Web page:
A virus will try to send your bank account and passwords info, that's what you need to block, and that's outbound.


    Inbound also needs to be locked by default, the unlocking process generally allows both.


    A good firewall needs an auto-learn mode because some programs use several EXEs and DLLs. Automatic updates are a good example. When the system is new and clean, or after a scan, you set the firewall to autolearn mode, and launch an update. After that, the various components needed for  an update are allowed.



  • 3 hours ago, Bob4K said:



    A virus will try to send your bank account and passwords info, that's what you need to block, and that's outbound.



    Indeed.  Only when your computer is infected.  So, not everything outbound.  Such an infection may come from a malicious website, unknown programmes or software-cracking packages bundled with malware.  That's exactly when a certain outbound traffic becomes dangerous.  It depends on strong monitoring and filtering of the firewall.  However, such a defense tries its best to protect but to no avail sometimes.  We finally resort to the multi-layered protective features of the antivirus.  Hackers may take advatnage of any unconditioned inbound traffic to attack your computer.  Blocking the two-way traffic of unknown programmes and all the inbound traffic is necessary.  Bitdefender should explain why they think it's all right to let duplex traffic through the firewall.  Don't tell me that the filtering and monitoring fucntions of the Bitdefender firewall are 100% trustworthy.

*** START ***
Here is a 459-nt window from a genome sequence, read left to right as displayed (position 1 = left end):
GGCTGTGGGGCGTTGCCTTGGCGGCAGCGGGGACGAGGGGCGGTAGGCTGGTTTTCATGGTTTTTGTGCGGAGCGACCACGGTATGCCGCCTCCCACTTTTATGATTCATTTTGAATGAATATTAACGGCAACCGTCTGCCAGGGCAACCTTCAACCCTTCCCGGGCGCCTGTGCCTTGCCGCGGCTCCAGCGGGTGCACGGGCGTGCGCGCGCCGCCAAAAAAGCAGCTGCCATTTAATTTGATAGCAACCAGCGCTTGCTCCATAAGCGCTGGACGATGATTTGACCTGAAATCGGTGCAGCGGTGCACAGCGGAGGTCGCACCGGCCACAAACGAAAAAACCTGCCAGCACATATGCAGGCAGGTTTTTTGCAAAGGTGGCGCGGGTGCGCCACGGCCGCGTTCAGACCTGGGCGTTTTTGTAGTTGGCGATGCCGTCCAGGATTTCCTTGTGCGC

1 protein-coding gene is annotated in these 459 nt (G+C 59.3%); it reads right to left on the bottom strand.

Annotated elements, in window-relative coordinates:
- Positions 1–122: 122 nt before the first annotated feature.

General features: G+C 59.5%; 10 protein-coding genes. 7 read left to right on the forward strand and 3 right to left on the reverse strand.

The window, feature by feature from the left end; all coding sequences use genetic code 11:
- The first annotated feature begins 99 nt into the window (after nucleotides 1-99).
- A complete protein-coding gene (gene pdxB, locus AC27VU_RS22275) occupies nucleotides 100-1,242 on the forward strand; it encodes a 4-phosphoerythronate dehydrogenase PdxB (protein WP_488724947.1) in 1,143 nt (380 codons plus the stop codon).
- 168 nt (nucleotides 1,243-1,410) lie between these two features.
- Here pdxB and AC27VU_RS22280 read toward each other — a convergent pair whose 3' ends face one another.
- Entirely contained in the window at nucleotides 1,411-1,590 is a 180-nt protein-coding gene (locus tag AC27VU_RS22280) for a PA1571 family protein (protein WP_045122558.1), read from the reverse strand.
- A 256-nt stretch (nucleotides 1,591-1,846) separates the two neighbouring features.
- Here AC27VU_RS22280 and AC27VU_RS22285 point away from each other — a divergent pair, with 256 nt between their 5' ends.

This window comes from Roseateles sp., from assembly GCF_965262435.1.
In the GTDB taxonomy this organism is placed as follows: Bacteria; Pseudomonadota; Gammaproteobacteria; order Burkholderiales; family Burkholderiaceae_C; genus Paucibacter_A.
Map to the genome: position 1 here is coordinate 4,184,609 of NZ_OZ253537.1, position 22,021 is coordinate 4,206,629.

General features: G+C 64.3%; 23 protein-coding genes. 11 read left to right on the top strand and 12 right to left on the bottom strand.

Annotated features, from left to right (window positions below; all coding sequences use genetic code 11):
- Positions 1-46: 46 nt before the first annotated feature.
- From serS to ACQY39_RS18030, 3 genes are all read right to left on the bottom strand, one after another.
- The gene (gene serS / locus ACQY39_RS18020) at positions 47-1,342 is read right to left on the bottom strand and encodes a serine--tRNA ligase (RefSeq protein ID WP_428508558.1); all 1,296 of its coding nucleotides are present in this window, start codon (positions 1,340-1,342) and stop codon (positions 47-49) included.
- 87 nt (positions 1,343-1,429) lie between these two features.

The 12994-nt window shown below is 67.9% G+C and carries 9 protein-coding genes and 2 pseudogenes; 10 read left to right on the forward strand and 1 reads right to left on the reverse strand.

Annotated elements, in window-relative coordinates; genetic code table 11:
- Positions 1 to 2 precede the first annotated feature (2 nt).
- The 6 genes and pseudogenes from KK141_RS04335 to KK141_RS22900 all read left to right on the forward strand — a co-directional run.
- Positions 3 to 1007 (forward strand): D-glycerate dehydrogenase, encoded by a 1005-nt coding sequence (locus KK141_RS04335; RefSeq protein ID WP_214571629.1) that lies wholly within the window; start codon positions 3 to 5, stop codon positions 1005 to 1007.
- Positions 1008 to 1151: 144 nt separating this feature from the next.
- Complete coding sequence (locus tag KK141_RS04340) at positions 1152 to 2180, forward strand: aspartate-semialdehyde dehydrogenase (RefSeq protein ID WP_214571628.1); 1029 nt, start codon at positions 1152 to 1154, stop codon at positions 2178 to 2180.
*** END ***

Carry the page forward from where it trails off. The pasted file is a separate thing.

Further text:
• One of the reasons I did not buy the product is the firewall, so I'm telling it's not! Its default config is insane.


     

Sign In or Register to comment.